Subject: Re: what happened to the lm75(?) driver?
To: None <>
From: der Mouse <mouse@Rodents.Montreal.QC.CA>
List: tech-kern
Date: 09/14/1999 11:57:43
> I'm only saying that if you find my work of value then in order to
> use it for "free" (i.e. without compensating me directly) you must be
> willing to acknowledge that I wrote it.

On this point I think we are in furious agreement - I know that's what
you're saying, both here and in your license terms.  And you -
reasonably enough, by your lights - consider this more important than
allowing your software to be used by the NetBSD community whom it
otherwise could help.

And that's what I feel is a pity, which is where we came in.

> If you are willing to acknowledge my work then there should be no
> problem with my legally binding you to such acknowledgment.  If you
> object solely on the basis that I'm forcing you to be legally bound
> to acknowledge my work

Bingo.  As I said in another message, roughly, "ask me for something
and I'll (probably) cooperate; try to force me and I'll push back".

> then then I have a problem because it's not really you that I'm
> worried about -- it's the guys one step removed along the way.

Um, I don't quite understand.  How is this a problem for *you*?

> Unlike RMS I feel that the people who use proprietary products get
> their just desserts when they find they can't fix their own software.

:-)  Another point on which we agree.

> I don't think there's any need for me as a programmer to protect them
> from their own bad judgement so long as I've given them the option of
> choosing an open product.  I'm trying to keep my free code free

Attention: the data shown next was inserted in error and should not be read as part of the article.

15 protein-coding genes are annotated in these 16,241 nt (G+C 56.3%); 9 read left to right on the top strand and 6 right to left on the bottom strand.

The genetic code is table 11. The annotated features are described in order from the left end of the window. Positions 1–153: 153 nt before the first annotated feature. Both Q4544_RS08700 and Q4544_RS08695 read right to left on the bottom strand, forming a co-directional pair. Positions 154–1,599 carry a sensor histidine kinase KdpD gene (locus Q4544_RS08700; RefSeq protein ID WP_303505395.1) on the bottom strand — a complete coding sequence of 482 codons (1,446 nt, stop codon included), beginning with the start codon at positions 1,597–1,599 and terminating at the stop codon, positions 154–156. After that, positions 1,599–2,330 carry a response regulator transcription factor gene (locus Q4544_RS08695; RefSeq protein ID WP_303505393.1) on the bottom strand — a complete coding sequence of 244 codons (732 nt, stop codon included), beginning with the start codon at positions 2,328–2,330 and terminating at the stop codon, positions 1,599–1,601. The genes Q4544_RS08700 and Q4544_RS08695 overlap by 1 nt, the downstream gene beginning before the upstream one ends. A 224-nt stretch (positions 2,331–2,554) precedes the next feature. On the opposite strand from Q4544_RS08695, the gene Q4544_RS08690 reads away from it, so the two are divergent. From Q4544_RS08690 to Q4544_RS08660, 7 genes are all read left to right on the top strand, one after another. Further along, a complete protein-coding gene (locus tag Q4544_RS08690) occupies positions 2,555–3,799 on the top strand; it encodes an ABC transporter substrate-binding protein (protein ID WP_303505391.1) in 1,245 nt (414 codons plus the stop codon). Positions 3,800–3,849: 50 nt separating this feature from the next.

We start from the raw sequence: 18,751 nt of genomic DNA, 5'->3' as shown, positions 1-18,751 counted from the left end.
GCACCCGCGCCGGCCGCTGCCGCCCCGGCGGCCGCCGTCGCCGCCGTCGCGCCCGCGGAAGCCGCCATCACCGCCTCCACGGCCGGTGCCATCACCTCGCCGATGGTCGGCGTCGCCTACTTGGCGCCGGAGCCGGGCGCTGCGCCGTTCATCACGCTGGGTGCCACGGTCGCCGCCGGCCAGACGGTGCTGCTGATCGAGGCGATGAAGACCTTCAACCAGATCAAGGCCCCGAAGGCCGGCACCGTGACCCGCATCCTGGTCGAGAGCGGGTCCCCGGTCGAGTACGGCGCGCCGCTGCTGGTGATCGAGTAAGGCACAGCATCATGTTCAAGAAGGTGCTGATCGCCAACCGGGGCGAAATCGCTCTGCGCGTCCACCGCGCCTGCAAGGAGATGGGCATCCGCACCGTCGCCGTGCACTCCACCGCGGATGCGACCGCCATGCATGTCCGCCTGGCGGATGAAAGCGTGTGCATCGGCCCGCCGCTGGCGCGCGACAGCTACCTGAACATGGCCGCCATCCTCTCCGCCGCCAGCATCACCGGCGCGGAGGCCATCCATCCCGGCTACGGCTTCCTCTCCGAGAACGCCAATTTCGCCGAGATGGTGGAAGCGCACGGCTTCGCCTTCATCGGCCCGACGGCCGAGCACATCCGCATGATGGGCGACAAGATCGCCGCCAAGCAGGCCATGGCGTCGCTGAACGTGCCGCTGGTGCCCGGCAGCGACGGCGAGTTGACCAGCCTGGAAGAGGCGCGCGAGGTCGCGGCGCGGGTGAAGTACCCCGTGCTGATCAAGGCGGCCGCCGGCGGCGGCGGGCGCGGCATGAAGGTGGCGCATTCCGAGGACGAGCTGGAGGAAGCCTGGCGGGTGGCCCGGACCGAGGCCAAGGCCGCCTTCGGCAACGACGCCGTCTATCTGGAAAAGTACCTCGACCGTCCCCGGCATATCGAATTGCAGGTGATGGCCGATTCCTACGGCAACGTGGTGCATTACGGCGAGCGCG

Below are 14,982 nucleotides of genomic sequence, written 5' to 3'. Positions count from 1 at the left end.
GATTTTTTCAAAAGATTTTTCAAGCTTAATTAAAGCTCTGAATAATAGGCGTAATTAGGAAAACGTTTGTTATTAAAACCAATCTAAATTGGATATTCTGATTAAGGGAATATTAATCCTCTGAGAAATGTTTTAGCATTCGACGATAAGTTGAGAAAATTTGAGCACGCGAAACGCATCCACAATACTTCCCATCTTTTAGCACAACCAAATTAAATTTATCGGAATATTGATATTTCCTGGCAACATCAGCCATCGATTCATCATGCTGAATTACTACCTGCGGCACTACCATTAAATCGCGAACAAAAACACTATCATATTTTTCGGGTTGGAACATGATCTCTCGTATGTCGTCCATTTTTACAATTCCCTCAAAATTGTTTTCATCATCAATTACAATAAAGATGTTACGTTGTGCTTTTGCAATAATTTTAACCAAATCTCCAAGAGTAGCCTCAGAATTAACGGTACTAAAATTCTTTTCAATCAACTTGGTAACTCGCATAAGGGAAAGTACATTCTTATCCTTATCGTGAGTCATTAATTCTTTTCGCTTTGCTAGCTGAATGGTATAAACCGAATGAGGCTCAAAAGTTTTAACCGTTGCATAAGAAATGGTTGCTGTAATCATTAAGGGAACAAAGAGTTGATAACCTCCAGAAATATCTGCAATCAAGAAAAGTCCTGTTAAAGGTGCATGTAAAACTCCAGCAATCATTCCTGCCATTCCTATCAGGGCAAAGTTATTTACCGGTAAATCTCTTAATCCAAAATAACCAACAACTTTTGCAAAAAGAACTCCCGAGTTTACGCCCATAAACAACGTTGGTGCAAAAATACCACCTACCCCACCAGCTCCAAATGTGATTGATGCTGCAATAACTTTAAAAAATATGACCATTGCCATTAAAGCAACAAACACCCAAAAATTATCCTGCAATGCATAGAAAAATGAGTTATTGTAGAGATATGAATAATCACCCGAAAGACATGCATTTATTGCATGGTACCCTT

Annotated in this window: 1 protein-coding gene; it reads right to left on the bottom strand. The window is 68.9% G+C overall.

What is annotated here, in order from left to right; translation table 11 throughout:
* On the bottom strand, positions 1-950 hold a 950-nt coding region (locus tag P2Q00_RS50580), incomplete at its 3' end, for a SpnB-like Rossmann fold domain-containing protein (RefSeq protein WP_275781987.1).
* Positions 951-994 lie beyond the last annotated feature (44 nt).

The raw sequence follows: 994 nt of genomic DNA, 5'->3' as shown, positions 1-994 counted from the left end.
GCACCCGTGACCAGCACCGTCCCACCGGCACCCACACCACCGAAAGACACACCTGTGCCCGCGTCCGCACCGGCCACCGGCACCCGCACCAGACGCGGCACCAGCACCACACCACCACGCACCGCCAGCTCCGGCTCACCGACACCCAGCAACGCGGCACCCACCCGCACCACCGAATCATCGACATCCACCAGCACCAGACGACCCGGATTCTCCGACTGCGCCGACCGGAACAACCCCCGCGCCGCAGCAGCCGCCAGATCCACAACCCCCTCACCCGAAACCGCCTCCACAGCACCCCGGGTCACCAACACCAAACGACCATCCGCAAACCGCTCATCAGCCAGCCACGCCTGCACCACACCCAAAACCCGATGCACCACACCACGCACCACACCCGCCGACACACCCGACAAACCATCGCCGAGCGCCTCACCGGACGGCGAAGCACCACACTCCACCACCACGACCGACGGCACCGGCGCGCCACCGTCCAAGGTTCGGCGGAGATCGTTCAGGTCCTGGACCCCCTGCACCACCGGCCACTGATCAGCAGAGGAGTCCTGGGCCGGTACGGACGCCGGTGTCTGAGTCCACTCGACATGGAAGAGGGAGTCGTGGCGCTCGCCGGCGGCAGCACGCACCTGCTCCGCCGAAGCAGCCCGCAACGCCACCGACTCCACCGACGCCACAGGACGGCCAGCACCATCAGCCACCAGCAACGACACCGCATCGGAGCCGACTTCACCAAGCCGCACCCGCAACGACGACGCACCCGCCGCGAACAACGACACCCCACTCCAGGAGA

> without having to prevent those who are willing to use it in
> proprietary products from doing so.

This particular desire can be met equally well by placing your code in
the public domain.  (I do realize this is not the only desire driving
your choice of license terms.)

>> [...someone else, not me - Herb Peyerl I think...]
> Of course -- that's why my terms explicitly prohibit the use of my
> name in marketing and promotional material without my direct
> permission.

Not quite.  "The name of the author may NOT be used to endorse or
promote products derived from this software without specific prior
written permission."  Mind you, I have trouble imagining how or why
your name could/would be worked into "marketing [or] promotional
material" except to "endorse or promote" (except possibly to satisfy
the other clause, which is specifically exempted), but the precisionist
in me points out that they're definitely not the same thing.

Admittedly, this point is hairsplitting.

					der Mouse

		     7D C8 61 52 5D E7 2D 39  4E F1 31 3E E8 B3 27 4B